Experts convene for Wellcome funded Network Exploring Ethics in Ambulance Trials (NEAT) project meeting

NOn 4th November 2016, CaHRU played host to an eminent group of researchers, ethicists and patient representatives in a meeting to discuss ethics in ambulance based trials. The group was formed as part of the Network Exploring Ethics in Ambulance Trials (NEAT) project, funded by the Wellcome Trust, which is seeking to understand the issues related to ethics in ambulance trials. The meeting had two main objectives, firstly to update the network on the findings of the NEAT project to date and secondly to discuss potential recommendations and future funding opportunities.

neat_ws1In the morning presentations by Dr Adele Langlois and Dr Stephanie Armstrong, outlined the findings of the project to date. These included a systematic review of published randomised controlled trials, a review of global and national regulations and the preliminary results of interview studies with expert informants, paramedics and patients who have been involved in ambulance trials. The morning sessions generated a lot of lively debate centring on both consent models and regulations, and in fact where there was agreement and conflict between these areas.

NAfter a pleasant lunch the discussion continued with possible recommendations of the project being that more work need to be done to clarify the guidance and regulations ultimately leading to a code of practice for ambulance trials and accompanying common ethics framework. Funding opportunities were discussed and the day ended with an agreement that there should be a commitment to continue the work of the network through collaborative research opportunities.

By Dr Stephanie Armstrong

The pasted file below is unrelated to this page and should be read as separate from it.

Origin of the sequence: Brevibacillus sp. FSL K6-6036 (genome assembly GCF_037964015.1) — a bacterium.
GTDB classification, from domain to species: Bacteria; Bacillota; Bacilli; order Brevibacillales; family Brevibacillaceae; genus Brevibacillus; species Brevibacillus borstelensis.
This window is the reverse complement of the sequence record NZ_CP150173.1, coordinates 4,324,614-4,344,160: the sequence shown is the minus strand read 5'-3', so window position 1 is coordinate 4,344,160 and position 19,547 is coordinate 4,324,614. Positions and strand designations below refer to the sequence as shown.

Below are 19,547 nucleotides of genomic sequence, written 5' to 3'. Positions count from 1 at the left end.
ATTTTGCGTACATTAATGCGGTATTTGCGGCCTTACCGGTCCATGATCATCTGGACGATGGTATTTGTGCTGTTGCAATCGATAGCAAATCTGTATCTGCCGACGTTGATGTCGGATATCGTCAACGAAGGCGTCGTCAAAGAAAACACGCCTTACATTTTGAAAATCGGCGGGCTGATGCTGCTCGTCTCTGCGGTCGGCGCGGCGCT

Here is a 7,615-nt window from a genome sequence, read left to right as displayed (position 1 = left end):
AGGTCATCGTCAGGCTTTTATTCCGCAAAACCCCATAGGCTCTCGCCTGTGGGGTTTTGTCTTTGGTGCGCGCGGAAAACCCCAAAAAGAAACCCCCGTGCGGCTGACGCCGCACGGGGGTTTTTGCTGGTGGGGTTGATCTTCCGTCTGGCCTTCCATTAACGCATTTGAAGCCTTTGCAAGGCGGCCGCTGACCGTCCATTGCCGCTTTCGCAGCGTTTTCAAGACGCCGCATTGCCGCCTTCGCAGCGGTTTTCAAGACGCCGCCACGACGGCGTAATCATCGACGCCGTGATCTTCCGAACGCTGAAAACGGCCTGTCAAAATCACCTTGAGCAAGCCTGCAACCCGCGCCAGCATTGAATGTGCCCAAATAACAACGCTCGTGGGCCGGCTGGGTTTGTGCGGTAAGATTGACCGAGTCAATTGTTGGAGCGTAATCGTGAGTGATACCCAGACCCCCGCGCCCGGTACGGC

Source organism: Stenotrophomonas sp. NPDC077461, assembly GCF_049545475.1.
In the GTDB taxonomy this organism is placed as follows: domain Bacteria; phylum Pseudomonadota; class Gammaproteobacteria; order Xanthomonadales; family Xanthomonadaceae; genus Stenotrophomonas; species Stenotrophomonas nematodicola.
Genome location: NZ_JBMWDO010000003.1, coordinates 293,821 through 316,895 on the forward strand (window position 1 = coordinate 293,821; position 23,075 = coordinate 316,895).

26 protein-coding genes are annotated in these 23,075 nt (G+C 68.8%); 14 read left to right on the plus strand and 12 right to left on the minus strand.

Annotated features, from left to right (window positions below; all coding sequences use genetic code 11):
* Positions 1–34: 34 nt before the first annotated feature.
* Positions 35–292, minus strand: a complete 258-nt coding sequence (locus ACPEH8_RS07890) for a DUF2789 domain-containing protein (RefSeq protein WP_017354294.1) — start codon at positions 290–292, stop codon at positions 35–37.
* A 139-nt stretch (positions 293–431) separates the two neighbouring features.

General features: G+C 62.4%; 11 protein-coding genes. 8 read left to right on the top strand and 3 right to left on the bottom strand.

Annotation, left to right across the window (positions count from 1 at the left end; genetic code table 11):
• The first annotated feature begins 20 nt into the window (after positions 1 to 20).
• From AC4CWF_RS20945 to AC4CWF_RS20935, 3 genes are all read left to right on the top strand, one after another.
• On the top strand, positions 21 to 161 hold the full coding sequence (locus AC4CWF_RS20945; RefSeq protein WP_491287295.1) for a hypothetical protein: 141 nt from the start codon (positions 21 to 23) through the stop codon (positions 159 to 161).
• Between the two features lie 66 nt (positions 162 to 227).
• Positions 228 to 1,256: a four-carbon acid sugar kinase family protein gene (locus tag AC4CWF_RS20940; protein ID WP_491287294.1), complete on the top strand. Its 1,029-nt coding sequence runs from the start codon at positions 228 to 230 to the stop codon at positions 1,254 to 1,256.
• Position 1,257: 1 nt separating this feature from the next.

Implementation science and research methods seminar: statistical modelling of time series data

Dr Murray SmithThe latest CaHRU Implementation Science and Research Methods seminar was presented by Dr Murray Smith on 25th October 2016, on the topic of statistical modelling of time series data. Dr Smith, research fellow at the Community and Health Research Unit (CaHRU), is an econometrician with a wide range of experience and research interests in micro-econometric modelling, health informatics, health economic modelling, mathematical statistics and computer algebra. Murray has previously worked as an Associate Professor in the Department of Econometrics and Business Statistics at the University of Sydney, Australia, and as an Associate Professor at the School of Pharmacy, University of Nottingham before coming to the University of Lincoln. His research has focuses on the quality of use of pharmaceutical medicines in chronic disease, with analyses that utilise prescribing data drawn from a large database of general practice patient records.

segmentedregressionHe introduced his topic by defining (and giving examples) of data, and related these to how researchers can statistically model time series data in different ways. Murray described four fundamental components of times series including: time (Tt); Cycle (Ct); Seasonal (St) and Irregular (It). He also gave examples of Time Series Analysis Curves such as survival data, Engle’s AutoRegressive Conditional Heteroscedasticity (ARCH) and segmented regression. He showed how modelling time series data can be useful for quality improvement research, as this can facilitate the measurement of outcomes or impact over time and extrapolate or estimate future values or outcomes. A time series method (using segmented regression) is being used in a paper currently being prepared by Dr Murray Smith and Professor Niro Siriwardena for publication.

QIlogoDr Smith concluded his interesting presentation by recommending three key books for further reading on Statistical Modelling of Time Series Data: Time Series Analysis by Jame D Hamilton, Time Series Analysis: Forecasting and Control by George E. P. Box et al. and Introduction to Time Series and Forecasting by Peter J. Brockwell & Richard A. Davis. He made the session so interesting that participants asked for further presentations on time series analysis. For his next seminar, Murray will focus more on use of the method for current research at CaHRU to enable more researchers to apply this method to their research.

By Joseph Akanuwe

Laura Simmons joins CaHRU and the Lincoln Institute for Health

Laura Simmons joined CaHRU and the Lincoln Institute of Health this September 2016 as a PhD student, researching the effects of camaraderie among paramedics and their stress responses to critical incidents.